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Cohesion (geology)

From Wikipedia, the free encyclopedia

Cohesion is the component of shear strength of a rock or soil that is independent of interparticle friction.

In soils, true cohesion is caused by following:

  1. Electrostatic forces in stiff overconsolidated clays (which may be lost through weathering)
  2. Cementing by Fe2O3, CaCO3, NaCl, etc.

There can also be apparent cohesion. This is caused by:

  1. Negative capillary pressure (which is lost upon wetting)
  2. Pore pressure response during undrained loading (which is lost through time)
  3. Root cohesion (which may be lost through logging or fire of the contributing plants, or through solution)

Typical values of cohesion

Cohesion (alternatively called the cohesive strength) is typically measured on the basis of Mohr–Coulomb theory. Some values for rocks and some common soils are listed in the table below.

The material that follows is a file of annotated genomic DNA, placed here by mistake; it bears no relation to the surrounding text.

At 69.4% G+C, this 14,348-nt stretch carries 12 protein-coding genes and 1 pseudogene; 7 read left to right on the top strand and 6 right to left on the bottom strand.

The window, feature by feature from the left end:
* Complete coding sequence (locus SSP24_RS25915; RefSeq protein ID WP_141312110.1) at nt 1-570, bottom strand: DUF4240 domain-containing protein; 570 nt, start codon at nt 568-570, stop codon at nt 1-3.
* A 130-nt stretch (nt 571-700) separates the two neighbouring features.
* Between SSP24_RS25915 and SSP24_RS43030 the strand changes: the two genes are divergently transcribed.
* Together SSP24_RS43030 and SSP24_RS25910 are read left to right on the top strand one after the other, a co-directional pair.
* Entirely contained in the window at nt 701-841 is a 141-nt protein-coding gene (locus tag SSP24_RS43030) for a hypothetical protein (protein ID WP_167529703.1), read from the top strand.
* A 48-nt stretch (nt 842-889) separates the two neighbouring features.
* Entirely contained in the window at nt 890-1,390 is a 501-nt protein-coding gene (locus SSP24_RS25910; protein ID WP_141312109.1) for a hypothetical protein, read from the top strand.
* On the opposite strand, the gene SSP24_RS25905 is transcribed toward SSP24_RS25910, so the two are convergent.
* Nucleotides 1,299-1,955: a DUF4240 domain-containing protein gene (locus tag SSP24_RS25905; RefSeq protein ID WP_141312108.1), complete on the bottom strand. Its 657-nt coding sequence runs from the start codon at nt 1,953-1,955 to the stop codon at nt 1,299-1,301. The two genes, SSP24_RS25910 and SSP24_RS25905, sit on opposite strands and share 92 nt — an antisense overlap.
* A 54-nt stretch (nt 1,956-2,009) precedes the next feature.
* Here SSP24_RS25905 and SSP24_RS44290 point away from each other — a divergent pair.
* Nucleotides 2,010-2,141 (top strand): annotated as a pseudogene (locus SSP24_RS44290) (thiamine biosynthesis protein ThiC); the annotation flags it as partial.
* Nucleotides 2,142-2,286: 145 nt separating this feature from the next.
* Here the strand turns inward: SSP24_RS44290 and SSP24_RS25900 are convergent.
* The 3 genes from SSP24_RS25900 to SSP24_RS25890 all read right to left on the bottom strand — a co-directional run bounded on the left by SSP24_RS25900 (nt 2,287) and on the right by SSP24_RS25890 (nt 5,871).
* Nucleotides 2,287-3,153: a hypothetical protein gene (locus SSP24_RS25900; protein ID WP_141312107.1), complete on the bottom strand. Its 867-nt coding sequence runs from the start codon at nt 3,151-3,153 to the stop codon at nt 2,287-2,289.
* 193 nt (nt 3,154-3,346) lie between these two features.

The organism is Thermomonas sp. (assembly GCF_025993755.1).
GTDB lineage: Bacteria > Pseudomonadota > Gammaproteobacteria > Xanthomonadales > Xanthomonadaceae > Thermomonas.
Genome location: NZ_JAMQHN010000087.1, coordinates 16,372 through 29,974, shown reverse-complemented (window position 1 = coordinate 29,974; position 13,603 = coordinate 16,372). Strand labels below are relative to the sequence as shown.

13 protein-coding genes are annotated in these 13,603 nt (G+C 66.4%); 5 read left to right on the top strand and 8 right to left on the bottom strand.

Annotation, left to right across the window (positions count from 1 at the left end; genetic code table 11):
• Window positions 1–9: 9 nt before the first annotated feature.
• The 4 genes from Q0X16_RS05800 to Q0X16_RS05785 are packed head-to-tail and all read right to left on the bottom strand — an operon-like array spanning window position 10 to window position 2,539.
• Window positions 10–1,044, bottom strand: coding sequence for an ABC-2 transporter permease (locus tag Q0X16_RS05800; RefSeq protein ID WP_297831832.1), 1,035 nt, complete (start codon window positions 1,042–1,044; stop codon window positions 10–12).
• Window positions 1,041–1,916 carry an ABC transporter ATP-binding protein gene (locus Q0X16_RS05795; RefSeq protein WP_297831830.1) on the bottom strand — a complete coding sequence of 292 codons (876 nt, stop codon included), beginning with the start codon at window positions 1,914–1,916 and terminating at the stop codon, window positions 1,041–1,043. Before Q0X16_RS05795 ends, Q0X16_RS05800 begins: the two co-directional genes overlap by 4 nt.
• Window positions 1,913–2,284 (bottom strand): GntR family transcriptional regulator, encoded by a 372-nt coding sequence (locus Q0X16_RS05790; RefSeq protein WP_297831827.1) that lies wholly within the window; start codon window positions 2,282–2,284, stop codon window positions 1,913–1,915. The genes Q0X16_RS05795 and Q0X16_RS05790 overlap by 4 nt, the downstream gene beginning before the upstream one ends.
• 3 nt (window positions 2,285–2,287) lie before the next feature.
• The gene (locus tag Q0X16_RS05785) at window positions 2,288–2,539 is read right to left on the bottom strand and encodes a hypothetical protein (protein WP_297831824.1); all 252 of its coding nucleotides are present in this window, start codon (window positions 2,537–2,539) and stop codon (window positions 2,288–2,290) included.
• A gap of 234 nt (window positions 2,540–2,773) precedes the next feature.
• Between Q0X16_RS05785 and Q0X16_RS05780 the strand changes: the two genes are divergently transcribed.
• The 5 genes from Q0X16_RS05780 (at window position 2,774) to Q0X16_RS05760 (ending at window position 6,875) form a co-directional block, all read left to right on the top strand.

Cohesive strength (c) for some materials
Material Cohesive strength in kPa Cohesive strength in psi
Rock 10000 1450
Silt 75 10
Clay 10 to 20 1.5 to 3
Very soft clay 0 to 48 0 to 7
Soft clay 48 to 96 7 to 14
Medium clay 96 to 192 14 to 28
Stiff clay 192 to 384 28 to 56
Very stiff clay 384 to 766 28 to 110
Hard clay > 766 > 110

References

See also

This page was last edited on 4 June 2020, at 02:15
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